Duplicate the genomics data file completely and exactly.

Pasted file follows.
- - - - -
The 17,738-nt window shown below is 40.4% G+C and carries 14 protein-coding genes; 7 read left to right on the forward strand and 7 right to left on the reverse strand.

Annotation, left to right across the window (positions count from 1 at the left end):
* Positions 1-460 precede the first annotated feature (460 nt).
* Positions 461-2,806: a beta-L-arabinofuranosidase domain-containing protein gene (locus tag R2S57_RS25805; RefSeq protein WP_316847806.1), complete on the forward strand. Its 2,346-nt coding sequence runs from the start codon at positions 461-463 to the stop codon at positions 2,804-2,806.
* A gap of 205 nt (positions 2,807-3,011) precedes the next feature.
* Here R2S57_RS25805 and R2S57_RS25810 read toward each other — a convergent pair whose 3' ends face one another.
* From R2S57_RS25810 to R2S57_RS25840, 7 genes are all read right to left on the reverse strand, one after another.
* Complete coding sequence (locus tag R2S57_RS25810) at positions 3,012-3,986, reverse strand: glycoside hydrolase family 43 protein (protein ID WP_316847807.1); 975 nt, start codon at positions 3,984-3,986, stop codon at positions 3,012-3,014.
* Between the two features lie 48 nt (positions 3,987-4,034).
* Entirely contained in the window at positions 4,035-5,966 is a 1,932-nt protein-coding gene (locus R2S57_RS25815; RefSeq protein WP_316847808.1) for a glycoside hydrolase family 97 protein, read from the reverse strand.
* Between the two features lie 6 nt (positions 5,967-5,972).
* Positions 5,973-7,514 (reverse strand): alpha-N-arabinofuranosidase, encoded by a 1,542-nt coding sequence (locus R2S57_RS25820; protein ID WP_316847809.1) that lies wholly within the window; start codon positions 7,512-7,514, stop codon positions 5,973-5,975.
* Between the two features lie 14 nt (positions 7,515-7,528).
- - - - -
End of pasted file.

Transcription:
The 17,738-nt window shown below is 40.4% G+C and carries 14 protein-coding genes; 7 read left to right on the forward strand and 7 right to left on the reverse strand.

Annotation, left to right across the window (positions count from 1 at the left end):
* Positions 1-460 precede the first annotated feature (460 nt).
* Positions 461-2,806: a beta-L-arabinofuranosidase domain-containing protein gene (locus tag R2S57_RS25805; RefSeq protein WP_316847806.1), complete on the forward strand. Its 2,346-nt coding sequence runs from the start codon at positions 461-463 to the stop codon at positions 2,804-2,806.
* A gap of 205 nt (positions 2,807-3,011) precedes the next feature.
* Here R2S57_RS25805 and R2S57_RS25810 read toward each other — a convergent pair whose 3' ends face one another.
* From R2S57_RS25810 to R2S57_RS25840, 7 genes are all read right to left on the reverse strand, one after another.
* Complete coding sequence (locus tag R2S57_RS25810) at positions 3,012-3,986, reverse strand: glycoside hydrolase family 43 protein (protein ID WP_316847807.1); 975 nt, start codon at positions 3,984-3,986, stop codon at positions 3,012-3,014.
* Between the two features lie 48 nt (positions 3,987-4,034).
* Entirely contained in the window at positions 4,035-5,966 is a 1,932-nt protein-coding gene (locus R2S57_RS25815; RefSeq protein WP_316847808.1) for a glycoside hydrolase family 97 protein, read from the reverse strand.
* Between the two features lie 6 nt (positions 5,967-5,972).
* Positions 5,973-7,514 (reverse strand): alpha-N-arabinofuranosidase, encoded by a 1,542-nt coding sequence (locus R2S57_RS25820; protein ID WP_316847809.1) that lies wholly within the window; start codon positions 7,512-7,514, stop codon positions 5,973-5,975.
* Between the two features lie 14 nt (positions 7,515-7,528).